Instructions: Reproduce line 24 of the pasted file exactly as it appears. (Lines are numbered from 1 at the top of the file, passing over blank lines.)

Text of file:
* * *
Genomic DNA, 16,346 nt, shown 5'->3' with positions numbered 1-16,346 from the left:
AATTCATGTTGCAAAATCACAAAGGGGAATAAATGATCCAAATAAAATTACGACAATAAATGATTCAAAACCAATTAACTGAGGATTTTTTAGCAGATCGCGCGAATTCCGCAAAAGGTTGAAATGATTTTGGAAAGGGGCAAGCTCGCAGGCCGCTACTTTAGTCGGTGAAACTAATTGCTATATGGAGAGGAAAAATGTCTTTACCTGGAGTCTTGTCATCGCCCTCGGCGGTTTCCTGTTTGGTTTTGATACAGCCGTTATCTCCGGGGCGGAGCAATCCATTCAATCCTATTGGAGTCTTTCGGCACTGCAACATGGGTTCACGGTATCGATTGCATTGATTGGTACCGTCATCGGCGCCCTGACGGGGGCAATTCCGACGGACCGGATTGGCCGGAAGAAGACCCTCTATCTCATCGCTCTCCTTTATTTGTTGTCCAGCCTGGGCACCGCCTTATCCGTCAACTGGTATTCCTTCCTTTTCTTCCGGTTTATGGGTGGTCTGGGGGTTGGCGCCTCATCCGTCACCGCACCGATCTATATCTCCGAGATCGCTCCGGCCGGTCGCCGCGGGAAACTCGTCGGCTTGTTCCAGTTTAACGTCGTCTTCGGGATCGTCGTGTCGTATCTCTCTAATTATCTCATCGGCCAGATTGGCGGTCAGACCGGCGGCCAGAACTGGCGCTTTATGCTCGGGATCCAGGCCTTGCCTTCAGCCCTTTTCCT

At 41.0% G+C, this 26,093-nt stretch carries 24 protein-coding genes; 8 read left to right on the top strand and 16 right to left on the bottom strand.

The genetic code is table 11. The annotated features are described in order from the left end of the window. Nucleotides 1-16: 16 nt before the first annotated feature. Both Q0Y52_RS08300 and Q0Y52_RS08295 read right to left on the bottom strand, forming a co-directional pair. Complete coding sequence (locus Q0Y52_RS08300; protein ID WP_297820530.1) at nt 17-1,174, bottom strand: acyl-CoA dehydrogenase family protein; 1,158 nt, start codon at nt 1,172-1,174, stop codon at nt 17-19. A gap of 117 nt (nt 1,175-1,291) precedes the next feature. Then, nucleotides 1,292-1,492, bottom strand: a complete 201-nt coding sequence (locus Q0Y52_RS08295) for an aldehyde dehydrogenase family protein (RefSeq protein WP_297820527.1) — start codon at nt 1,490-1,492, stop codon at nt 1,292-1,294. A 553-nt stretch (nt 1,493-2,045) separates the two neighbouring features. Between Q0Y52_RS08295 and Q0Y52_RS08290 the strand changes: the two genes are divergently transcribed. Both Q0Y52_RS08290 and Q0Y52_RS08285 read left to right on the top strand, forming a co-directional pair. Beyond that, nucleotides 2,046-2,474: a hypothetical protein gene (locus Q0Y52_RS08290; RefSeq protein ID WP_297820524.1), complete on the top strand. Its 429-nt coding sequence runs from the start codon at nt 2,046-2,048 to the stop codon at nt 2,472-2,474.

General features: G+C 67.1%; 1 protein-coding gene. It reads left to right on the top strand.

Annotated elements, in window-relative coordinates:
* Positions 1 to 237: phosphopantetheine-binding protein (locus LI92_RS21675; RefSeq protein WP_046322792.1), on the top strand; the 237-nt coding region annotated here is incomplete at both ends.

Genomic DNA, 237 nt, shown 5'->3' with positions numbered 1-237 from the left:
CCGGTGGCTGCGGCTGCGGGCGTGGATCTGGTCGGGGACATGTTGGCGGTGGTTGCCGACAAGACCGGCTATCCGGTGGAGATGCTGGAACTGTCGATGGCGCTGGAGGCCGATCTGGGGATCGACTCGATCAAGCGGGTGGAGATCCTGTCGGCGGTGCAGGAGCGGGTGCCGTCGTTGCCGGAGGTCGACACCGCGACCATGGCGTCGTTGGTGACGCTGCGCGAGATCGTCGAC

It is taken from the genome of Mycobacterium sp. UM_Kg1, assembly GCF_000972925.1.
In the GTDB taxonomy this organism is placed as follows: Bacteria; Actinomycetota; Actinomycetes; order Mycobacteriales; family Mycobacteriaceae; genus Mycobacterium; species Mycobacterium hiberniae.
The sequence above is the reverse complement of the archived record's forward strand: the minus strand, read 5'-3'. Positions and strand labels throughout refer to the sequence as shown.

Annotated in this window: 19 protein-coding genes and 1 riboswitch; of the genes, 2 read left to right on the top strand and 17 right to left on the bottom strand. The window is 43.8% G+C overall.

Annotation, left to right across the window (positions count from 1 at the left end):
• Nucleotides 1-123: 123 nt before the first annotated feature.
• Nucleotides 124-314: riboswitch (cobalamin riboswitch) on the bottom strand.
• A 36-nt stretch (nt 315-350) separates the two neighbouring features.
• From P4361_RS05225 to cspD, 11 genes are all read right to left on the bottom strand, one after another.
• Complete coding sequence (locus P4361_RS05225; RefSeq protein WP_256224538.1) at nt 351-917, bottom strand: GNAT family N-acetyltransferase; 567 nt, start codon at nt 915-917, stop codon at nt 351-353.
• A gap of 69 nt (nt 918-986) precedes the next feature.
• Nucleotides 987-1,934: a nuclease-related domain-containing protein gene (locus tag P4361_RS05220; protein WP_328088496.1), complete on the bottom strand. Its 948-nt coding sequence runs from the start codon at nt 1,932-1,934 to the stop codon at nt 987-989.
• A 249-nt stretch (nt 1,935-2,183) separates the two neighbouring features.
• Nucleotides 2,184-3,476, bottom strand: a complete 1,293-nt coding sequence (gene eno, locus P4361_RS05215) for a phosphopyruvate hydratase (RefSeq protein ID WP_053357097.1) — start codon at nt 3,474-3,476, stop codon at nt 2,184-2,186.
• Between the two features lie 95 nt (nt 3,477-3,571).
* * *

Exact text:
• Between the two features lie 95 nt (nt 3,477-3,571).